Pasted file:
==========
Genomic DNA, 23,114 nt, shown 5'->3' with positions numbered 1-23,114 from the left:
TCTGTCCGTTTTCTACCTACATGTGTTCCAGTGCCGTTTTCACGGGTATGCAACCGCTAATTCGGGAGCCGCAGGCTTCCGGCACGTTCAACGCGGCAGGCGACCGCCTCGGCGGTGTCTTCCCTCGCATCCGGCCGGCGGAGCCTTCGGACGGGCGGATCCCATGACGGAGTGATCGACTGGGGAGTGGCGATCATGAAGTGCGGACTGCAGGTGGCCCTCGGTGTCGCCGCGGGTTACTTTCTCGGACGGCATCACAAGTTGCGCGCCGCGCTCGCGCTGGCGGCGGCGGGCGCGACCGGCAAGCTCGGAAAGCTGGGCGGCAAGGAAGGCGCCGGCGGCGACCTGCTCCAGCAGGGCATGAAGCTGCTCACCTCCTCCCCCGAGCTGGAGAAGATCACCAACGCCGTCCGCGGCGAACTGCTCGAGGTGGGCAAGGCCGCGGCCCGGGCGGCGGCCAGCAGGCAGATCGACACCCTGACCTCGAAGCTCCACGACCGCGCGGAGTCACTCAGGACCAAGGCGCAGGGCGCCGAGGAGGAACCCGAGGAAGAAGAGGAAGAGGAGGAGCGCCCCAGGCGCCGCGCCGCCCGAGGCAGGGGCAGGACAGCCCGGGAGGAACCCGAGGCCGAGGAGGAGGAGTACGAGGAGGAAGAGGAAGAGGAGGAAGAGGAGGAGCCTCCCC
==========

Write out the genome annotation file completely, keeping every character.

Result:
Genomic DNA, 23,114 nt, shown 5'->3' with positions numbered 1-23,114 from the left:
TCTGTCCGTTTTCTACCTACATGTGTTCCAGTGCCGTTTTCACGGGTATGCAACCGCTAATTCGGGAGCCGCAGGCTTCCGGCACGTTCAACGCGGCAGGCGACCGCCTCGGCGGTGTCTTCCCTCGCATCCGGCCGGCGGAGCCTTCGGACGGGCGGATCCCATGACGGAGTGATCGACTGGGGAGTGGCGATCATGAAGTGCGGACTGCAGGTGGCCCTCGGTGTCGCCGCGGGTTACTTTCTCGGACGGCATCACAAGTTGCGCGCCGCGCTCGCGCTGGCGGCGGCGGGCGCGACCGGCAAGCTCGGAAAGCTGGGCGGCAAGGAAGGCGCCGGCGGCGACCTGCTCCAGCAGGGCATGAAGCTGCTCACCTCCTCCCCCGAGCTGGAGAAGATCACCAACGCCGTCCGCGGCGAACTGCTCGAGGTGGGCAAGGCCGCGGCCCGGGCGGCGGCCAGCAGGCAGATCGACACCCTGACCTCGAAGCTCCACGACCGCGCGGAGTCACTCAGGACCAAGGCGCAGGGCGCCGAGGAGGAACCCGAGGAAGAAGAGGAAGAGGAGGAGCGCCCCAGGCGCCGCGCCGCCCGAGGCAGGGGCAGGACAGCCCGGGAGGAACCCGAGGCCGAGGAGGAGGAGTACGAGGAGGAAGAGGAAGAGGAGGAAGAGGAGGAGCCTCCCC